In a meeting March 25, over 40 area residents opposed to the sale of Confederate flag merchandise at the Delaware County Fair confronted leaders of the local Cornell Cooperative Extension, demanding that Cornell should not support a fair that allows these racist materials to be sold. The Delaware County Cornell Cooperative Extension provides major support for the county fair through its CCE and 4H programming.
Lee Fisher, president of the Oneonta chapter of the NAACP, reminded the board that the perpetrators of the white-supremacist terror attacks in Charleston, South Carolina, in Charlottesville, Virginia, and at a New Zealand mosque on March 15 all chose the Confederate flag as a symbol for their actions.
“If you want America to be great, we need to make a change,” Fisher said.
Fisher showed each CCE board member a photo of Dylann Roof, who murdered nine black parishioners in Charleston, displaying a Confederate flag. The flag has been a rallying symbol for white terrorists across the country. In response to Roof's attack, the state government of South Carolina voted to stop displaying the Confederate flag on public property. Retailers such as Wal-Mart, Amazon, and eBay decided to stop selling Confederate-themed and other racist merchandise. And the New York State fair instructed its vendors to stop selling such items at the fair. But at too many county fairs in New York --- which lost more soldiers than any state during the Civil War --- Confederate merchandise is on full display.
CCE board chair Craig Dumond, who is also the Delaware County Sheriff, stated that “diversity and inclusivity are cornerstones of what Cornell stands for.” However, for the past year, the CCE board has declined to take any action based on those ideals, instead choosing to “remain neutral” on the question of whether the fair board should adopt a policy prohibiting Confederate and other racist merchandise.
Board member Bud Gladstone, who is also the Andes town supervisor, was the only board member who ventured to take a stand while members of the public were present.
“Division in this country is the worst it’s been in 50 years and it’s growing every day. As CCE, we’re supposed to promote unity,” Gladstone said. “What could it hurt to ask the fair to change its position?”
Reverend Craig Schwalenberg of the Unitarian Universalist Society of Oneonta noted that there has been a 30 percent increase in hate groups in New York in the past two years.
“Supporting diversity is not enough. You have to actually condemn white supremacy,” he said. “Calling on the fair board to ban racist merchandise is the bare minimum you can do. I urge you to speak out.”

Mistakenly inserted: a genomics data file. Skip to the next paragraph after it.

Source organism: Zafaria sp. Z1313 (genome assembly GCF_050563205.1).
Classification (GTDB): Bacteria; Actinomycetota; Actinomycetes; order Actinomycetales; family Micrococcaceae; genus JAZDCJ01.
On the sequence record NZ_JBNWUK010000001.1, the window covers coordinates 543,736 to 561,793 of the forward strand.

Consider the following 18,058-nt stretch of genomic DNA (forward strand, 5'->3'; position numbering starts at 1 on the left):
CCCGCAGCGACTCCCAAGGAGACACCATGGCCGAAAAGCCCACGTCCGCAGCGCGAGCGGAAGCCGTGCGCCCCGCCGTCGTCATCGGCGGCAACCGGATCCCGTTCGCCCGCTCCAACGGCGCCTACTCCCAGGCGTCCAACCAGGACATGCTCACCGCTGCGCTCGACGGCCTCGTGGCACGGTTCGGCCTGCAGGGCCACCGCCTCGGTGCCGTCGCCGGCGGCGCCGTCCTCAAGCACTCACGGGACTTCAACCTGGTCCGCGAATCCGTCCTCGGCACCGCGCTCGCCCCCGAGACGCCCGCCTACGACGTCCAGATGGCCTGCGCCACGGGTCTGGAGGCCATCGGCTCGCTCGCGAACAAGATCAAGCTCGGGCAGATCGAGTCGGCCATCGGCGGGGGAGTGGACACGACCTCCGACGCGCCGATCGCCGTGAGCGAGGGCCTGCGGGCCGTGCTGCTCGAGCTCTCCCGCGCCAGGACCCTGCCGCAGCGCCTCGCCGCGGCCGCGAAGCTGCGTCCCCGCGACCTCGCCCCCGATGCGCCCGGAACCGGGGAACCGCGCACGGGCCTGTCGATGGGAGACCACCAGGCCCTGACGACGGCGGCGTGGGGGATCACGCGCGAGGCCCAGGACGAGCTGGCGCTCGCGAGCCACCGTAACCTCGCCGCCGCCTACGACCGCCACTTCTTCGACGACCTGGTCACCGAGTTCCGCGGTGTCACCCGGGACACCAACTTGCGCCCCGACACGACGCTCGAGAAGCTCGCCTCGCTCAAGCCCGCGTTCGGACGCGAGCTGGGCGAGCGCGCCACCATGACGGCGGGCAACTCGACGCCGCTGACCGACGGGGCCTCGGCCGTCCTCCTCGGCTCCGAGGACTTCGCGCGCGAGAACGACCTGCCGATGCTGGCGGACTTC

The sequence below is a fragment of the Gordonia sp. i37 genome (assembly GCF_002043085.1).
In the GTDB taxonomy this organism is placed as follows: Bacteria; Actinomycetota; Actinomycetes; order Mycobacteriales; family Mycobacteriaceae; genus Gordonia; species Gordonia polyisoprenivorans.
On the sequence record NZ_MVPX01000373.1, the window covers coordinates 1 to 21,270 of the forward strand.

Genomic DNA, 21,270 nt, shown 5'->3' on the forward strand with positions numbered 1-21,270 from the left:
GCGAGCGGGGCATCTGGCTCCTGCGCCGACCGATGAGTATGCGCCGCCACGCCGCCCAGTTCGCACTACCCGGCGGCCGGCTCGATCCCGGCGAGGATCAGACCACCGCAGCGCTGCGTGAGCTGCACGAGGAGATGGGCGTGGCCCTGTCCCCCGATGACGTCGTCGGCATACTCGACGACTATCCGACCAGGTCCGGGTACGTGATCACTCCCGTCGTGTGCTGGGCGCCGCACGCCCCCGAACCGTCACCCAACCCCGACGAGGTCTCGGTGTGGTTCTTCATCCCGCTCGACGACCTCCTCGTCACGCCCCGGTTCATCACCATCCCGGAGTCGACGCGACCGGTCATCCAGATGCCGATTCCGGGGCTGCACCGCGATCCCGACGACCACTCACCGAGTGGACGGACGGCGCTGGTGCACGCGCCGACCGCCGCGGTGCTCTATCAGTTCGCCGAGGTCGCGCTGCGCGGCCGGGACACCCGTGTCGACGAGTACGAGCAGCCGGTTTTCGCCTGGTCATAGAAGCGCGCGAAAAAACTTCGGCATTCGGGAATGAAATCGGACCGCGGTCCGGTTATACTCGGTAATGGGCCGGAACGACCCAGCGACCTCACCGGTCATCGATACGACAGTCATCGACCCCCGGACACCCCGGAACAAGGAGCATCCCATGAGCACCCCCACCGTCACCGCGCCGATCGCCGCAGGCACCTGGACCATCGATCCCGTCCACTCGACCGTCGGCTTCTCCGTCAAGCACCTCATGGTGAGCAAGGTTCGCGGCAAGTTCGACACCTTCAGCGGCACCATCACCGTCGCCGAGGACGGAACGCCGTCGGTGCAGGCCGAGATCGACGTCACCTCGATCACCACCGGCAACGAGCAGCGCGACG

“To wax eloquently about Cornell’s high moral values supporting equitable, inclusive environments in all its activities is easy to do; but words alone are empty,” said Bonnie Seegmiller, a leader of Fair for All, a campaign to stop the sale of Confederate flag merchandise across New York State. “CCE needs to do something to demonstrate in deeds that those words actually mean something.”
Fair for All has waged a two-year fight to challenge the sale and display of the Confederate flag at the Delaware County Fair, and last year expanded that campaign to every county fair in the state. In the past month alone, at least two NY county fairs voted to stop allowing the sale of this merchandise (the Gouverneur and St Lawrence Fair and Tioga County Fair). Several other county fairs, as well as the NY State Fair, had already barred the sale of Confederate flag items. County fairs, which are privately run, typically prohibit vendors from selling other objectionable items, such as pornography or alcohol.
Both New York Attorney General Letitia James and State Agricultural Commissioner Richard Ball have called on county fairs to stop selling Confederate flag items, which they charge run contrary to the state’s values. Nevertheless, Confederate flag merchandise was on sale and on full display at the 2018 Delaware County fair. Earlier this month, Fair for All sent a registered letter to the Delaware County Fair Board requesting, once again, that the board forbid fair vendors from selling Confederate flag merchandise.
“We urge the Cornell Cooperative Extension – and all people who value a diverse community – to speak out and take action to stop racism in our area,” said Christina Hunt Wood, co-founder of Fair for All. “Let’s start by making the largest event of the year in our county a welcoming place for everyone.”